(COURTESY HERB RICE)
As an essential service that is still open during the COVID-19 pandemic, The Eastern Door is fighting hard to keep news like this flowing, in our print product, though an online subscription at www.eastermdoor.com and here, for free, on our website and Facebook.
But when a large portion of our regular revenue has disappeared due to so many other businesses being closed, our circulation being affected by the same issue, and all of our specials canceled until the end of the year, we are looking for alternative ways to keep operations going, staff paid, and the paper out every Friday for you to enjoy.
Please consider a financial contribution to help us keep doing what we do best; telling the stories of our people in a contemporary medium – a solid, continuing archive that documents our cherished, shared history. Your kind donation will go to a newspaper that stands as the historical record, in-depth, informative and award-winning news; colourful stories, and a big boost to the local economy by employing 95 percent local workers.
Also, please consider subscribing to our e-edition, which comes out Thursday night, at www.easterndoor.com today, or pick up your copy Friday morning in Kahnawake, Kanesatake or Chateauguay. Akwesasne delivery has been suspended due to the pandemic and border issues.
We exercise real freedom of the press every single day. Without our reporters fighting for the truth our community would be missing a whole lot of facts, separated from gossip and rumors.
E-transfers are accepted and very much appreciated at: [email protected]
Herb and Vera Rice said they have found their “little thing” to do and help during the pandemic. But when you look at the 15 bags of clothes, packed in Herb’s van and ready for delivery, describing the initiative as little seems less than accurate.
Since last spring, the retired couple has been delivering bags of clothes to different shelters for the homeless across Montreal. More than six trips to the city have been done, resulting in close to 100 bags of donations.
While they had managed to find more than enough items simply through word of mouth, this time around, Vera posted on Facebook and took the initiative even further.
“We are so isolated right now with the latest lockdown, that putting it out on Facebook made people realize that they do have the right stuff, and now they are asking us to come to pick it up,” said Vera.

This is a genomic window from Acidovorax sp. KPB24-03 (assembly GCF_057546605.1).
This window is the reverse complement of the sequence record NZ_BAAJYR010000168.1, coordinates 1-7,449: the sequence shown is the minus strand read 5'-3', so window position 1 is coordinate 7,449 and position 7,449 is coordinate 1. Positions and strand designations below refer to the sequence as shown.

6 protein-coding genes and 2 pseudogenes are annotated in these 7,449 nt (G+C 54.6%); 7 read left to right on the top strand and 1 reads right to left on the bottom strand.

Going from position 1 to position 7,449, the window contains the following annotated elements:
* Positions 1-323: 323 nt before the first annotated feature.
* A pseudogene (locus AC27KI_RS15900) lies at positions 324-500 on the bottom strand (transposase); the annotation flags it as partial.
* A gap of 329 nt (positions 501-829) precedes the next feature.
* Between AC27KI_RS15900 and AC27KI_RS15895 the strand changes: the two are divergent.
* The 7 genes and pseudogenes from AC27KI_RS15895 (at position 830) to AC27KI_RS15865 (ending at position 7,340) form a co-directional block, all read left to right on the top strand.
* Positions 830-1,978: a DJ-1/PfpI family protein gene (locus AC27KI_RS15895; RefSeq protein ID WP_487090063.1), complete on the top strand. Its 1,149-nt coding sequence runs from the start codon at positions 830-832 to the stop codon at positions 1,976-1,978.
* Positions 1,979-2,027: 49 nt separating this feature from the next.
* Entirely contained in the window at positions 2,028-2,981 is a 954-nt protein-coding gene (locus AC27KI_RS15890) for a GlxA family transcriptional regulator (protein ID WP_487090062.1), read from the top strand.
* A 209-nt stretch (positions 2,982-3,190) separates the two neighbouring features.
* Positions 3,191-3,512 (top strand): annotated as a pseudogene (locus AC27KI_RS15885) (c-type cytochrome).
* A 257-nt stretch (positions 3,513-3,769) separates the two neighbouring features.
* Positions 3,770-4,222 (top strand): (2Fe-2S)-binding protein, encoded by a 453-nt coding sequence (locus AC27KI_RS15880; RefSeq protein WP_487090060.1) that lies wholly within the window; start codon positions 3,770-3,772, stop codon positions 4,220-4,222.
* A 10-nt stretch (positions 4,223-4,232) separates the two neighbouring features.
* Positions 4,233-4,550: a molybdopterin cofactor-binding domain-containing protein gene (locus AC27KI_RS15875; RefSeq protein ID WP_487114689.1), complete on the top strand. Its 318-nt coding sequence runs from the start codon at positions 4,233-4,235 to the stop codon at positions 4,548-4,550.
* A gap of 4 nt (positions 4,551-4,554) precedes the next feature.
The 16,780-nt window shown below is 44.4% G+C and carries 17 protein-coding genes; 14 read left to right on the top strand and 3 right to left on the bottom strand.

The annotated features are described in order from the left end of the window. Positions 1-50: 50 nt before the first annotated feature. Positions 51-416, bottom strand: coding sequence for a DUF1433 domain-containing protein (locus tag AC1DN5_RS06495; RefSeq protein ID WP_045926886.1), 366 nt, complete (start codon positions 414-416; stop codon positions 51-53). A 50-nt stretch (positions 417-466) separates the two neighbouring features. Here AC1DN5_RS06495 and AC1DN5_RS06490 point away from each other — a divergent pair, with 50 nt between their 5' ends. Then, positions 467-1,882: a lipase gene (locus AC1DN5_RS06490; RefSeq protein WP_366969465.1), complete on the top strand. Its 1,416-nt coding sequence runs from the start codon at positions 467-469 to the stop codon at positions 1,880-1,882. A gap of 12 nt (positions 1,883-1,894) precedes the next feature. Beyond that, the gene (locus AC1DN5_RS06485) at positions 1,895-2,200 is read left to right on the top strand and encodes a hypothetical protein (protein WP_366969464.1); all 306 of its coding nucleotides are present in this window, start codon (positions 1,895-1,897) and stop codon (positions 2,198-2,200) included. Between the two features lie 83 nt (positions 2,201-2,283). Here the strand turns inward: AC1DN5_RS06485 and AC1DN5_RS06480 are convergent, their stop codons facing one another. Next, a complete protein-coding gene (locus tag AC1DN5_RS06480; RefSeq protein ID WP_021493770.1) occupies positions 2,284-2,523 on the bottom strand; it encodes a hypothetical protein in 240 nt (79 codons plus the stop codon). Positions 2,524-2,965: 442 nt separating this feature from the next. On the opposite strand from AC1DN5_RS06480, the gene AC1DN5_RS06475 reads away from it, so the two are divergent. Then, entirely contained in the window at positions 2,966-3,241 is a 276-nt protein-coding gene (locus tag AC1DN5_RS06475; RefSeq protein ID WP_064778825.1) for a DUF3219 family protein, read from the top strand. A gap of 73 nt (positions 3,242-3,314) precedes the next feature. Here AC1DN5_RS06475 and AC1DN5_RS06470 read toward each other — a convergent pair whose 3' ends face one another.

Currently, more than 18 people are lined up, waiting for the couple to come pick up their used clothes. The response was beyond expectation, but not surprising for the couple who’ve regularly witnessed the community’s generosity.
“In Kahnawake, if someone is sick or lost a job, the people and neighbours will help out,” said Vera. “If a house burns down, people will do a fundraiser. This initiative is an extension of this.”
The Rice duo explained that the project came naturally to them. In the past, they always found shelters to send extra clothes; any places where it could be reused and repurposed. However, most locations that accepted donations closed their doors in 2020 – forcing the couple to look outside of Kahnawake.
In Montreal, just one bridge away from the community, the Native Women’s Shelter and Resilience Montreal were still open and accepting donations. Herb described the collaboration with both places as something very uncomplicated and straightforward.
“Sometime in October, when I dropped off clothes at the Native Women’s Shelter, they said that they also had Resilience so I went there and I asked if they needed anything,” said Herb.
One particular item kept being requested – socks!
The couple went on to raise more than $800 to buy 1,500 pairs of socks at Giant Tiger. They asked their families and friends if they wanted to contribute monetarily, challenging themself to match every $10 donated with another $10.
“Up to a maximum of $100, I must say! Which was smart to do,” added Vera, with a laugh.
The couple considers their initiative as something effortless, yet greatly rewarding. They spoke with humility about donating clothes, attributing it all to the way they were raised.
“My father would say, if you have too much of something and you see someone that doesn’t have it, you help them,” said Vera simply.
The situation of homelessness in Montreal truly became appallingly worse once COVID-19 hit, a fact that deeply touches the couple. Vera explained that, as someone who lives in Kahnawake, you can’t ignore the fact that most people in the streets are Onkwehón:we.
“We are all sitting in our little house and you feel like you wanna be useful and do something,” she said. “It’s too cold to go walk your dog, but people are still out there.”
With two months left of winter, the Rices will continue to search for warm clothes and sleeping bags, picking up donations and making it easy for everyone to contribute.